Triple-glazing is often marketed as a better option than double-glazing, especially when it comes to thermal insulation. But is this really the case?
If you look at the websites of the big nationals for instance, you could be forgiven for wondering why so many companies are still even selling double glazing when triple glazing appears to be so much better at insulation and soundproofing your home! Here we attempt to debunk many of the myths that surround triple glazing, and clarify the facts to help you make an informed decision that’s right for you.
While it’s true that triple-glazing does offer some benefits, it may not be the best or most economic solution for you.
Triple glazing is a better insulator for your home than double glazing.
The energy performance of windows is measured in U-Values. Lower U-values = a more energy efficient window. Traditional single glazed windows can have a U value in excess of 5. Building Regulations now stipulate that modern double glazing should have a U-value of no less than 1.6.
U-Values for older double glazing used to be much higher. However in recent years the manufacturing process has been greatly improved to provide much more energy efficient units. These improvements have been brought about by the introduction of wider cavities between the two glass panes, low-emissivity coatings being added to the glass to stop heat escaping (glass such as Pilkington K or Planitherm Softcoat Total), the cavity being filled with an inert gas (usually argon) and the use of warm-edge spacer bars (instead of aluminium).
Triple-glazing enables window manufacturers to achieve U-values of 1.0 and lower. So yes, triple glazing can enhance heat retention. But such U-values are really only of benefit when they are installed into an overall energy saving build, such as in a low energy house or a “passive house”. Where windows are being fitted into a standard build or as part of a refurbishment project then sealed units offering U-values as low as 1.1 are preferable and easily achievable with double glazing.
With the exception of perhaps the northern reaches of Scotland, the rest of the UK is simply not cold enough to warrant the use of triple glazing. Scandinavian countries such as Iceland, Sweden, Norway, Finland and other far northern countries use triple glazing because temperatures such as -20° C can be quite frequent. Highly energy efficient windows and doors, triple and sometimes quadruple-glazed are absolutely necessary to help reinforce the fabric of the buildings against the cold.
As far as the UK is concerned, there are many who argue that triple glazing simply doesn’t make sense in our climate. It is more costly to produce, produces much heavier sections and has an embodied energy approximately 50% higher than double glazing. Why would home owners pay more when good double glazed windows would easily tick the box?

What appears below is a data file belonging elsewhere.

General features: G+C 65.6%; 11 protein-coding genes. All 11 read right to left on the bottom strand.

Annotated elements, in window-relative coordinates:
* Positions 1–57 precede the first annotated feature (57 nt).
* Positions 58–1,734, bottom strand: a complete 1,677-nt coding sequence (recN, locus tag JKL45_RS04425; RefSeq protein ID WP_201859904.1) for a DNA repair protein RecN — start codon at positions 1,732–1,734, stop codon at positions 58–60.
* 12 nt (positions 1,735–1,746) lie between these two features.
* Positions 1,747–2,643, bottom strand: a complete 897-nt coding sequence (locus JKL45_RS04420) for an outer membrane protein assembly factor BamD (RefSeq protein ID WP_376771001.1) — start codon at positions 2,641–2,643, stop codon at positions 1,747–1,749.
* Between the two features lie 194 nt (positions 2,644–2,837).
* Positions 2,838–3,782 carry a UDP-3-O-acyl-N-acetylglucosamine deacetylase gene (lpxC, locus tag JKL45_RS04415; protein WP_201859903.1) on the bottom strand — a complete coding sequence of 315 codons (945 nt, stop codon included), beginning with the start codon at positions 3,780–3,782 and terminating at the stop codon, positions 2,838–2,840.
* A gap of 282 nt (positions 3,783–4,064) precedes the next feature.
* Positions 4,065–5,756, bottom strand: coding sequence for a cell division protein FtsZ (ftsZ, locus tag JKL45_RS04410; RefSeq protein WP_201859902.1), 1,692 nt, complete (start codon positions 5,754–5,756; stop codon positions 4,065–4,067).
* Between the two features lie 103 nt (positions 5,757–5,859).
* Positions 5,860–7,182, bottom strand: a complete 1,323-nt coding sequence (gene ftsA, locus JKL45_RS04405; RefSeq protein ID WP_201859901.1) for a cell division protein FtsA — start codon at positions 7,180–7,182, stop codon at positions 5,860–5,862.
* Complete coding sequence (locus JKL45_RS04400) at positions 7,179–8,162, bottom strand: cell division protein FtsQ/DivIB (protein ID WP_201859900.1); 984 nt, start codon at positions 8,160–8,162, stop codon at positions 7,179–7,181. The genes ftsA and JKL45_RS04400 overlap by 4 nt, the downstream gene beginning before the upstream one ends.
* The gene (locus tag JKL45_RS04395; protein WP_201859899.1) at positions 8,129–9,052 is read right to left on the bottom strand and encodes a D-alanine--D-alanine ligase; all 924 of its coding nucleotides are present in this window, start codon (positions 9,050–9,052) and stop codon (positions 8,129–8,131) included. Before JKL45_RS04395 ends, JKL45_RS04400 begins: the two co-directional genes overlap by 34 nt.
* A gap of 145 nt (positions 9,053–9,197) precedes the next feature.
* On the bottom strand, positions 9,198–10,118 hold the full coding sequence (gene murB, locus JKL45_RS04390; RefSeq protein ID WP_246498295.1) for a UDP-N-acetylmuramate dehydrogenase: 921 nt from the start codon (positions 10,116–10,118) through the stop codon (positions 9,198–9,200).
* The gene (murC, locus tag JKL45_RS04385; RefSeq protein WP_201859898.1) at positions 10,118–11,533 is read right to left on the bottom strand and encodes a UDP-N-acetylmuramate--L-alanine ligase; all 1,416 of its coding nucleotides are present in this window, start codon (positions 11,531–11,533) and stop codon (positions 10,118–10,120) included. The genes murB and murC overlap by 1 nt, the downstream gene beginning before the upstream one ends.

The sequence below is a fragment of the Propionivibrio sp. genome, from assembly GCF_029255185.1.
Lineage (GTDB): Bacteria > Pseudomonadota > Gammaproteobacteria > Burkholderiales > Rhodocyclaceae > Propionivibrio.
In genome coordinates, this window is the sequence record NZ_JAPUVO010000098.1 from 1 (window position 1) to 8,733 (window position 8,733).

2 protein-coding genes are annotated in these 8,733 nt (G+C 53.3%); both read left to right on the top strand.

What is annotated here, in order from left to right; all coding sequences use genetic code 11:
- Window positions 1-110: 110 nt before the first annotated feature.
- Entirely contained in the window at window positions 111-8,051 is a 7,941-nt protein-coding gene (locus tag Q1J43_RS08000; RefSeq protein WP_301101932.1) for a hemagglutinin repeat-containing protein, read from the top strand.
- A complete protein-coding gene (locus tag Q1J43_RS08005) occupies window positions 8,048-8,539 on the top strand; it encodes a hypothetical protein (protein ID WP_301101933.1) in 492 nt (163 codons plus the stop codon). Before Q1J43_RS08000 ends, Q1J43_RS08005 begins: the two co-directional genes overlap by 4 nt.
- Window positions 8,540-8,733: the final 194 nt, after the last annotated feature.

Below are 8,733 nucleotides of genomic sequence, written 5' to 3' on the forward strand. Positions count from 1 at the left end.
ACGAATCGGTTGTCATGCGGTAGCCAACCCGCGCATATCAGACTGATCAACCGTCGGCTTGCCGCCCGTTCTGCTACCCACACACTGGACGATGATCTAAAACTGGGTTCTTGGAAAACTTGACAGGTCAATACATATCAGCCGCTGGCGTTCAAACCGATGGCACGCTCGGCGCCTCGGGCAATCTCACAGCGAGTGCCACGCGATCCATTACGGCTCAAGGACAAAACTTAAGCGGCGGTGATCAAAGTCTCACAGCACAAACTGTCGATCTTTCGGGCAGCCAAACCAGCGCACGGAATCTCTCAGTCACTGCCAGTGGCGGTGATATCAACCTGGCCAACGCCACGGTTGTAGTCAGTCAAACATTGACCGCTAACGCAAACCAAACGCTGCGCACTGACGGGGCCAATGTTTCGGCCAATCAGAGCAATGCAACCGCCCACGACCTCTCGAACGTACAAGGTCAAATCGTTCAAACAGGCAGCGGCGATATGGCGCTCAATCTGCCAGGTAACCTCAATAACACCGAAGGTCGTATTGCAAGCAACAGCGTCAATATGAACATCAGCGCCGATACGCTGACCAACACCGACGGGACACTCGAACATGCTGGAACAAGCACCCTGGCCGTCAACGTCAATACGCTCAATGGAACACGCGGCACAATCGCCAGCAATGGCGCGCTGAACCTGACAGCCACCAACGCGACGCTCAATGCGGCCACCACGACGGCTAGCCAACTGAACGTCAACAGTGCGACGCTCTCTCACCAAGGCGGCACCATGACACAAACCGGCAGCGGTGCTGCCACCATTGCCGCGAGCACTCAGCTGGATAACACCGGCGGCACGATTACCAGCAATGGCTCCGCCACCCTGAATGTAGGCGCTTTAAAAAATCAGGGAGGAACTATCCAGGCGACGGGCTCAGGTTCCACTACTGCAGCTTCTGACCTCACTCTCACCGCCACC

Triple glazing is a better sound insulator than double glazing.
One of the biggest selling points of triple glazing has been its ability to reduce noise and outdoor sound. The thickness of the glass used is one of the three key elements of the sound insulation. Different thicknesses of glass will block a different frequency, so a combination of panes of varying thickness is more effective at keeping noise out. This is known as asymmetrical glazing. However, (and somewhat ironically!) most fabricators currently appear to offer triple glazed units with standardised cavities and glass thicknesses.
The second key element is the size of the gap between the panes. The larger the gap, the better the overall sound insulation effect. Finally the use of an acoustical resistant gas to augment or replace the inert gas (usually argon) will effectively help reflect noise away.
If sound insulation is important to you then it would be worth considering acoustic glass sealed units (such as Pilkington Optiphon or St Gobain’s acoustic glass, both of which are laminates) or even secondary double glazing instead. Secondary glazing will have a much greater air gap than can be achieved in triple glazing, and can achieve great noise reduction at considerably less cost.
In conclusion – For
- Triple-glazing offers low U-values suited to specific low-energy and “passive house” projects and can return the value of your investment when fitted as part of these specifications.
- If asymmetrical glazing is used together with acoustic glass, some noise reduction can be achieved.
In conclusion – Against
- Higher cost.
- Reduced light penetration due to additional layer of glass.
- Minimal savings in energy bills in comparison to the higher cost.
- Benefits such as noise reduction and solar control can be included in double-glazing for less than the cost of a standard triple-glazed unit.
- Overall greater weight than a double glazed unit could pose problems for your windows – sashes dropping can be an issue.
Please do not hesitate to contact us for any further information. We look forward to hearing from you and hope to see you soon! 🙂